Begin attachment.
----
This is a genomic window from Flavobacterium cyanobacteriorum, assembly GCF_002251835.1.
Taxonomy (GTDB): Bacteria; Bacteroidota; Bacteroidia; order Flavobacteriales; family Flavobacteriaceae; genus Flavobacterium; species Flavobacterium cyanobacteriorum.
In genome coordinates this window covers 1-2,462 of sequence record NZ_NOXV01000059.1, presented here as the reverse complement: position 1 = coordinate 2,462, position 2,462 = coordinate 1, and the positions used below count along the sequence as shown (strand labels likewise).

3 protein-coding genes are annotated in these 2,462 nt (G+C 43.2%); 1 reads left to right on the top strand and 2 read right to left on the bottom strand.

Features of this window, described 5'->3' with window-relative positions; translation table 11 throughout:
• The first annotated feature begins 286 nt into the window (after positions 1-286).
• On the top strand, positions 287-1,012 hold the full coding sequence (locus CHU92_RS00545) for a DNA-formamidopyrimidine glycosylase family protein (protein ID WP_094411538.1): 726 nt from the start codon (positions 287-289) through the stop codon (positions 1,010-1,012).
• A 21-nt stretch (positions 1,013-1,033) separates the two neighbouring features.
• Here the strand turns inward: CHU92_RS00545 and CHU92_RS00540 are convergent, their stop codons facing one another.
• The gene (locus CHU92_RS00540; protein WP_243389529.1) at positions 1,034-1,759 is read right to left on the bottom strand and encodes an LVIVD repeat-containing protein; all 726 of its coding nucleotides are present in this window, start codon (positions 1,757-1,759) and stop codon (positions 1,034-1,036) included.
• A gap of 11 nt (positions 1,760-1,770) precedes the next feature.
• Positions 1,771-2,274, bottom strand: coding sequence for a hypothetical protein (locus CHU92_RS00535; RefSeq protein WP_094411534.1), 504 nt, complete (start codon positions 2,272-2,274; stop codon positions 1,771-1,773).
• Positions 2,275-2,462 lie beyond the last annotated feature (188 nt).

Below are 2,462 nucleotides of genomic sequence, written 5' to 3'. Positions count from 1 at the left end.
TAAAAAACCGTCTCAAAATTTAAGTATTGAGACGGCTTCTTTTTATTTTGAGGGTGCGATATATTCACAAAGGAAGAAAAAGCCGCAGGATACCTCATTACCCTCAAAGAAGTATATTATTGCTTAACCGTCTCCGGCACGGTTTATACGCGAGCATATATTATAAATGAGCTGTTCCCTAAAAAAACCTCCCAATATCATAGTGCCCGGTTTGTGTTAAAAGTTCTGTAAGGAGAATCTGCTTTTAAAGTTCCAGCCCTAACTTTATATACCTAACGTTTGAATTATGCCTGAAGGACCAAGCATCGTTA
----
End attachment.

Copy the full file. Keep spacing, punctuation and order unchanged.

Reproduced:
This is a genomic window from Flavobacterium cyanobacteriorum, assembly GCF_002251835.1.
Taxonomy (GTDB): Bacteria; Bacteroidota; Bacteroidia; order Flavobacteriales; family Flavobacteriaceae; genus Flavobacterium; species Flavobacterium cyanobacteriorum.
In genome coordinates this window covers 1-2,462 of sequence record NZ_NOXV01000059.1, presented here as the reverse complement: position 1 = coordinate 2,462, position 2,462 = coordinate 1, and the positions used below count along the sequence as shown (strand labels likewise).

3 protein-coding genes are annotated in these 2,462 nt (G+C 43.2%); 1 reads left to right on the top strand and 2 read right to left on the bottom strand.

Features of this window, described 5'->3' with window-relative positions; translation table 11 throughout:
• The first annotated feature begins 286 nt into the window (after positions 1-286).
• On the top strand, positions 287-1,012 hold the full coding sequence (locus CHU92_RS00545) for a DNA-formamidopyrimidine glycosylase family protein (protein ID WP_094411538.1): 726 nt from the start codon (positions 287-289) through the stop codon (positions 1,010-1,012).
• A 21-nt stretch (positions 1,013-1,033) separates the two neighbouring features.
• Here the strand turns inward: CHU92_RS00545 and CHU92_RS00540 are convergent, their stop codons facing one another.
• The gene (locus CHU92_RS00540; protein WP_243389529.1) at positions 1,034-1,759 is read right to left on the bottom strand and encodes an LVIVD repeat-containing protein; all 726 of its coding nucleotides are present in this window, start codon (positions 1,757-1,759) and stop codon (positions 1,034-1,036) included.
• A gap of 11 nt (positions 1,760-1,770) precedes the next feature.
• Positions 1,771-2,274, bottom strand: coding sequence for a hypothetical protein (locus CHU92_RS00535; RefSeq protein WP_094411534.1), 504 nt, complete (start codon positions 2,272-2,274; stop codon positions 1,771-1,773).
• Positions 2,275-2,462 lie beyond the last annotated feature (188 nt).

Below are 2,462 nucleotides of genomic sequence, written 5' to 3'. Positions count from 1 at the left end.
TAAAAAACCGTCTCAAAATTTAAGTATTGAGACGGCTTCTTTTTATTTTGAGGGTGCGATATATTCACAAAGGAAGAAAAAGCCGCAGGATACCTCATTACCCTCAAAGAAGTATATTATTGCTTAACCGTCTCCGGCACGGTTTATACGCGAGCATATATTATAAATGAGCTGTTCCCTAAAAAAACCTCCCAATATCATAGTGCCCGGTTTGTGTTAAAAGTTCTGTAAGGAGAATCTGCTTTTAAAGTTCCAGCCCTAACTTTATATACCTAACGTTTGAATTATGCCTGAAGGACCAAGCATCGTTA